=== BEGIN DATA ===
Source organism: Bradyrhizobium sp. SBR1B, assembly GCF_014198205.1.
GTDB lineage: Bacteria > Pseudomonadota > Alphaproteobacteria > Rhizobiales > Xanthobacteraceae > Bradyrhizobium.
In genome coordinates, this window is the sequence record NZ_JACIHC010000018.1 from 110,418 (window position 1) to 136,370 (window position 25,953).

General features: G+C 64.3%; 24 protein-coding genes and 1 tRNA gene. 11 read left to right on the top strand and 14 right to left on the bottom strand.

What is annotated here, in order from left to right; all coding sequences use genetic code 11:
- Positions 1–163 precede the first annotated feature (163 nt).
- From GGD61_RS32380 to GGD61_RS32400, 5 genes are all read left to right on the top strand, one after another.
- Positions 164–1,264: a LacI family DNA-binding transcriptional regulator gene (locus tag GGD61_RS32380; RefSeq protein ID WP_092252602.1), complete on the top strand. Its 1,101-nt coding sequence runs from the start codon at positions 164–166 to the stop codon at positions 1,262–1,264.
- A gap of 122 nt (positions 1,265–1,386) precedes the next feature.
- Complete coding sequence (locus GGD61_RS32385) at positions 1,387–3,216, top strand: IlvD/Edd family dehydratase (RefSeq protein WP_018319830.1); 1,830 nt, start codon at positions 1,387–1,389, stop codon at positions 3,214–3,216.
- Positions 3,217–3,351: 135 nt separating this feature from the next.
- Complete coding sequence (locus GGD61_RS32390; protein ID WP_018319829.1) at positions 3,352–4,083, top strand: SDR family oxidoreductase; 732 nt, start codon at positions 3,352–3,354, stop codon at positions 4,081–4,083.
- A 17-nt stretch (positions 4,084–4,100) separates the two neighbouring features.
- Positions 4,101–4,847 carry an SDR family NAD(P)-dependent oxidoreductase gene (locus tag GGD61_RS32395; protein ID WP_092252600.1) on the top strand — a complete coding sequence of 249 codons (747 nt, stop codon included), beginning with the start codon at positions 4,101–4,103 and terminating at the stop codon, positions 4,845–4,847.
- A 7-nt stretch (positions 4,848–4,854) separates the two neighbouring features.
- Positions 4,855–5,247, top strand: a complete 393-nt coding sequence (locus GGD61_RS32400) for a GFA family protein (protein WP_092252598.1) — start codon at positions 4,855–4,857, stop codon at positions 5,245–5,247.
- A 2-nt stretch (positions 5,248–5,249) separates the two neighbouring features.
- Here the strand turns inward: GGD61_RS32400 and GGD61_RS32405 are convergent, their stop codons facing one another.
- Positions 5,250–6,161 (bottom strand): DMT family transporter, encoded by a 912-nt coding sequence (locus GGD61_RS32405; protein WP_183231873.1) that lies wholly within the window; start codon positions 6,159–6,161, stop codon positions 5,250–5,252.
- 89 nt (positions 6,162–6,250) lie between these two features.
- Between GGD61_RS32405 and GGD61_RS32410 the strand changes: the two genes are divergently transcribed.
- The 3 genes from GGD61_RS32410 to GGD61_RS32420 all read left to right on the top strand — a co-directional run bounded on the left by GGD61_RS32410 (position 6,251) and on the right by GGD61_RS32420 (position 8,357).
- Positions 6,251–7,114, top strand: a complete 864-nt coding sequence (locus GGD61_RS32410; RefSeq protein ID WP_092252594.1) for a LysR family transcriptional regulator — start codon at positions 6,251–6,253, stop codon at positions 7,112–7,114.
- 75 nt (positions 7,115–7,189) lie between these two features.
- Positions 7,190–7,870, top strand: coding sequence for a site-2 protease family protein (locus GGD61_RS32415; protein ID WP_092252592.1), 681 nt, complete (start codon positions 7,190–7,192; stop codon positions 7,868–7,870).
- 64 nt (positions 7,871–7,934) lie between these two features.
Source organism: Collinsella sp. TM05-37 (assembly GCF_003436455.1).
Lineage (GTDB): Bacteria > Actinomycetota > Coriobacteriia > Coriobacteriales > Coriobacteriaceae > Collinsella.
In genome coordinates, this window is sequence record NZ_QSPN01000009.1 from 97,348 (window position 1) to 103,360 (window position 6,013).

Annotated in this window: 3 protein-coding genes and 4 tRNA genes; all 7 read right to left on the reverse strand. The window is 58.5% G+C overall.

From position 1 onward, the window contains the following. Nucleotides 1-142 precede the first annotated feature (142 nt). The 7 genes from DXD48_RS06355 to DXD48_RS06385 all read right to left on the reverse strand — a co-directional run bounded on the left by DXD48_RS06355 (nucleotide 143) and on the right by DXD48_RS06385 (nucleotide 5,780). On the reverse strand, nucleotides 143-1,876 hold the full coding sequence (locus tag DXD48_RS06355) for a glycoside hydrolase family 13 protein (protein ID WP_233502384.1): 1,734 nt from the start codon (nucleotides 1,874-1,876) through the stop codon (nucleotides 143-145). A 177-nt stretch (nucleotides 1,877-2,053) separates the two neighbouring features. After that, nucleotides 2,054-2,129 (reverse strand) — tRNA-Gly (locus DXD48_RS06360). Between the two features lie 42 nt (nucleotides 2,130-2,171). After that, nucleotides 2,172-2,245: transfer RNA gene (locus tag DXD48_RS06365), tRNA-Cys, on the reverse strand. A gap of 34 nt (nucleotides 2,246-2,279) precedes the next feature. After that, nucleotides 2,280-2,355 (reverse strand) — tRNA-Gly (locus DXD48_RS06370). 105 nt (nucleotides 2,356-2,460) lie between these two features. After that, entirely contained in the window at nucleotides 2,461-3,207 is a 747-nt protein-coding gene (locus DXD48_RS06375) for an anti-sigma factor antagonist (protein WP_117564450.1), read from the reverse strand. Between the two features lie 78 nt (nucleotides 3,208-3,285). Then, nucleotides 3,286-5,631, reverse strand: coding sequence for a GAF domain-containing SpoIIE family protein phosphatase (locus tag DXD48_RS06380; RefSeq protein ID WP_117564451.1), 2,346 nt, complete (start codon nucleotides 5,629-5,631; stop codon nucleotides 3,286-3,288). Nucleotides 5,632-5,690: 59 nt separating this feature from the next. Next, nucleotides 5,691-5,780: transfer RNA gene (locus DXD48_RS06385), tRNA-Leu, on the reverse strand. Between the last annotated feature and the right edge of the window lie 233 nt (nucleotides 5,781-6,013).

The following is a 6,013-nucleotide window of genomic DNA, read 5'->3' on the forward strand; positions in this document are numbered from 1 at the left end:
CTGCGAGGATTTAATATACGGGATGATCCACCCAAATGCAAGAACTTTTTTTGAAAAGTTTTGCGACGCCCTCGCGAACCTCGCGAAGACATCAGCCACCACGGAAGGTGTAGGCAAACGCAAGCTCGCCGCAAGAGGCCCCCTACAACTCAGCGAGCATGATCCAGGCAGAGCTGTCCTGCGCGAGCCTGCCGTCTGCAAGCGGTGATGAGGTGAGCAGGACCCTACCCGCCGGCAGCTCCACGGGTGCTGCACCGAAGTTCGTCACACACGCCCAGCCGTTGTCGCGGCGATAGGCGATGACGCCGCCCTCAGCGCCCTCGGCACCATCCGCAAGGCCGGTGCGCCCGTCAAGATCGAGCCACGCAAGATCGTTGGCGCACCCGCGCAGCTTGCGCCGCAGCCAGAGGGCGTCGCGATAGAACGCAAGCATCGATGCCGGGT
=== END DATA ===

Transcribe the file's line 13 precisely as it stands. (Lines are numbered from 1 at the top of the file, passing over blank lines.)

- A 17-nt stretch (positions 4,084–4,100) separates the two neighbouring features.